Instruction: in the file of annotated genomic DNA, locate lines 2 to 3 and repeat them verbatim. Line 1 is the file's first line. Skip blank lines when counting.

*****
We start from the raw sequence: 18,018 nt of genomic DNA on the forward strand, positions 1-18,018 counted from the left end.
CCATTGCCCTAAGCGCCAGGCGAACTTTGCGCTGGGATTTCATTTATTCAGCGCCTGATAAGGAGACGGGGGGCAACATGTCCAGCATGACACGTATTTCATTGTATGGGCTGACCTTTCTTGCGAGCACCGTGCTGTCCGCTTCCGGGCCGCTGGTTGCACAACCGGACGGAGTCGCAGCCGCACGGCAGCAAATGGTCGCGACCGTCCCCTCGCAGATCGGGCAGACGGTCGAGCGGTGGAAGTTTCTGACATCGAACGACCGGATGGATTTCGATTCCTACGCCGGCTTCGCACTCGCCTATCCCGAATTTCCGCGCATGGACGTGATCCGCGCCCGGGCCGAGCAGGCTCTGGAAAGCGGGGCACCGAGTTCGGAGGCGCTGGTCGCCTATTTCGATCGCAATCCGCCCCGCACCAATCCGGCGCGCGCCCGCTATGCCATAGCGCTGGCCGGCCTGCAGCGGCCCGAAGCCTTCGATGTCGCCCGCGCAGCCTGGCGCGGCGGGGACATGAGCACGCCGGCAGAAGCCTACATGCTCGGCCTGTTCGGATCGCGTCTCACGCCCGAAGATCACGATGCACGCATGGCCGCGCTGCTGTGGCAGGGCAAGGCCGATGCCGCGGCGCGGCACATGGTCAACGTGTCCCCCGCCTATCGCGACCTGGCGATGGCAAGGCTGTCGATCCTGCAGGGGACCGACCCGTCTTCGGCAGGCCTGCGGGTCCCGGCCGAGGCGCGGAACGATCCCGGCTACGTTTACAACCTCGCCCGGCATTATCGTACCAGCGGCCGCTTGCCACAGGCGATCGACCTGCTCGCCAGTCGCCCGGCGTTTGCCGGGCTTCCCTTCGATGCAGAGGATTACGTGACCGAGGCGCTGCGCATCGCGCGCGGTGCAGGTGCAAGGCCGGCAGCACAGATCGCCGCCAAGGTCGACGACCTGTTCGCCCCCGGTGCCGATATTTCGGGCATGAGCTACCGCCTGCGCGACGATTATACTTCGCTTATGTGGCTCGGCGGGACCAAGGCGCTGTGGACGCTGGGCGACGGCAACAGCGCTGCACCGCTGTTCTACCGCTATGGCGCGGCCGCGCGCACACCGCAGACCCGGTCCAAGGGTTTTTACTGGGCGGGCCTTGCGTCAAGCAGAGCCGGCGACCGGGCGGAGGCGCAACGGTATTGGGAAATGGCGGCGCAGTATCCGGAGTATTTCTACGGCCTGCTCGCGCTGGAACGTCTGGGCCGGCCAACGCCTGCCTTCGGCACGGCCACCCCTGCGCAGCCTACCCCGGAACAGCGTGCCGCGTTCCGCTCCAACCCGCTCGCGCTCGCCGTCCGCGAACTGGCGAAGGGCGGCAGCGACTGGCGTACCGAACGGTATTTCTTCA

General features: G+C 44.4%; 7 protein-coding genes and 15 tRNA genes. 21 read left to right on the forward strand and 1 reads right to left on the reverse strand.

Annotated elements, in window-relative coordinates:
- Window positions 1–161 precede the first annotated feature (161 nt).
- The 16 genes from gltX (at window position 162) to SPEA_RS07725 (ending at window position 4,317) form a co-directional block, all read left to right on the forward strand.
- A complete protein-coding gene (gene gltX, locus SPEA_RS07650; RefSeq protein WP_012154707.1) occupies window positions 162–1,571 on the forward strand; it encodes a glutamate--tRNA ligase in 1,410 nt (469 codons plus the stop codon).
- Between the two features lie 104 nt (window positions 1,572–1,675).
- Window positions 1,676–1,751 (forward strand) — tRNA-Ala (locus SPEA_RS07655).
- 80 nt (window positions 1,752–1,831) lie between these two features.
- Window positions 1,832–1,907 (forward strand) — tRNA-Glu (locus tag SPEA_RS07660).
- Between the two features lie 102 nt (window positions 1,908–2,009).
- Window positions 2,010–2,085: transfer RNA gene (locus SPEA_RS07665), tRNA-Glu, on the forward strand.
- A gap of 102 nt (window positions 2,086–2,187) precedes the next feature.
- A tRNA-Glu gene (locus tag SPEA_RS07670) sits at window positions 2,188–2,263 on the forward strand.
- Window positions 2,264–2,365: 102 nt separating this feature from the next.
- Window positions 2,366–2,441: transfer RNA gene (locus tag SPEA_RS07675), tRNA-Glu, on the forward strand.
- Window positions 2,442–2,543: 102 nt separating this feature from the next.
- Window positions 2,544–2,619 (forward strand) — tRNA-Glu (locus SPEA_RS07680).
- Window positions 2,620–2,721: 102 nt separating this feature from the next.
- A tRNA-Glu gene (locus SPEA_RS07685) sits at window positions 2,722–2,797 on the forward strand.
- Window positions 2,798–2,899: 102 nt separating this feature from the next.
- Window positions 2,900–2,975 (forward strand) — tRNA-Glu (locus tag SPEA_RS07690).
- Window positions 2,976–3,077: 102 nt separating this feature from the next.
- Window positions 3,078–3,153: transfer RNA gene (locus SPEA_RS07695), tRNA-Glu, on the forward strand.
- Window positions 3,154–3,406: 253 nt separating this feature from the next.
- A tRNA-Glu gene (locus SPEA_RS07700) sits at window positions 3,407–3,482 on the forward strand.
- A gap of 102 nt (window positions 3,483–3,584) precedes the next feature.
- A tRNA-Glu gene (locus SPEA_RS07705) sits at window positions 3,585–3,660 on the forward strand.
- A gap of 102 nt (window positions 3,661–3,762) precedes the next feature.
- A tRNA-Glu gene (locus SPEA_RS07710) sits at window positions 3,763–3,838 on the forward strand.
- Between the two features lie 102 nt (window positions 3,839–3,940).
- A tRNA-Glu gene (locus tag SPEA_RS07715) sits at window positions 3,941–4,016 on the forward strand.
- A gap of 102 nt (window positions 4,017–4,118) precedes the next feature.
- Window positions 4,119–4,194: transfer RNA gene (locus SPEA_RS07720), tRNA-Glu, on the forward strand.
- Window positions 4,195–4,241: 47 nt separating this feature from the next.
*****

CCATTGCCCTAAGCGCCAGGCGAACTTTGCGCTGGGATTTCATTTATTCAGCGCCTGATAAGGAGACGGGGGGCAACATGTCCAGCATGACACGTATTTCATTGTATGGGCTGACCTTTCTTGCGAGCACCGTGCTGTCCGCTTCCGGGCCGCTGGTTGCACAACCGGACGGAGTCGCAGCCGCACGGCAGCAAATGGTCGCGACCGTCCCCTCGCAGATCGGGCAGACGGTCGAGCGGTGGAAGTTTCTGACATCGAACGACCGGATGGATTTCGATTCCTACGCCGGCTTCGCACTCGCCTATCCCGAATTTCCGCGCATGGACGTGATCCGCGCCCGGGCCGAGCAGGCTCTGGAAAGCGGGGCACCGAGTTCGGAGGCGCTGGTCGCCTATTTCGATCGCAATCCGCCCCGCACCAATCCGGCGCGCGCCCGCTATGCCATAGCGCTGGCCGGCCTGCAGCGGCCCGAAGCCTTCGATGTCGCCCGCGCAGCCTGGCGCGGCGGGGACATGAGCACGCCGGCAGAAGCCTACATGCTCGGCCTGTTCGGATCGCGTCTCACGCCCGAAGATCACGATGCACGCATGGCCGCGCTGCTGTGGCAGGGCAAGGCCGATGCCGCGGCGCGGCACATGGTCAACGTGTCCCCCGCCTATCGCGACCTGGCGATGGCAAGGCTGTCGATCCTGCAGGGGACCGACCCGTCTTCGGCAGGCCTGCGGGTCCCGGCCGAGGCGCGGAACGATCCCGGCTACGTTTACAACCTCGCCCGGCATTATCGTACCAGCGGCCGCTTGCCACAGGCGATCGACCTGCTCGCCAGTCGCCCGGCGTTTGCCGGGCTTCCCTTCGATGCAGAGGATTACGTGACCGAGGCGCTGCGCATCGCGCGCGGTGCAGGTGCAAGGCCGGCAGCACAGATCGCCGCCAAGGTCGACGACCTGTTCGCCCCCGGTGCCGATATTTCGGGCATGAGCTACCGCCTGCGCGACGATTATACTTCGCTTATGTGGCTCGGCGGGACCAAGGCGCTGTGGACGCTGGGCGACGGCAACAGCGCTGCACCGCTGTTCTACCGCTATGGCGCGGCCGCGCGCACACCGCAGACCCGGTCCAAGGGTTTTTACTGGGCGGGCCTTGCGTCAAGCAGAGCCGGCGACCGGGCGGAGGCGCAACGGTATTGGGAAATGGCGGCGCAGTATCCGGAGTATTTCTACGGCCTGCTCGCGCTGGAACGTCTGGGCCGGCCAACGCCTGCCTTCGGCACGGCCACCCCTGCGCAGCCTACCCCGGAACAGCGTGCCGCGTTCCGCTCCAACCCGCTCGCGCTCGCCGTCCGCGAACTGGCGAAGGGCGGCAGCGACTGGCGTACCGAACGGTATTTCTTCA

General features: G+C 44.4%; 7 protein-coding genes and 15 tRNA genes. 21 read left to right on the forward strand and 1 reads right to left on the reverse strand.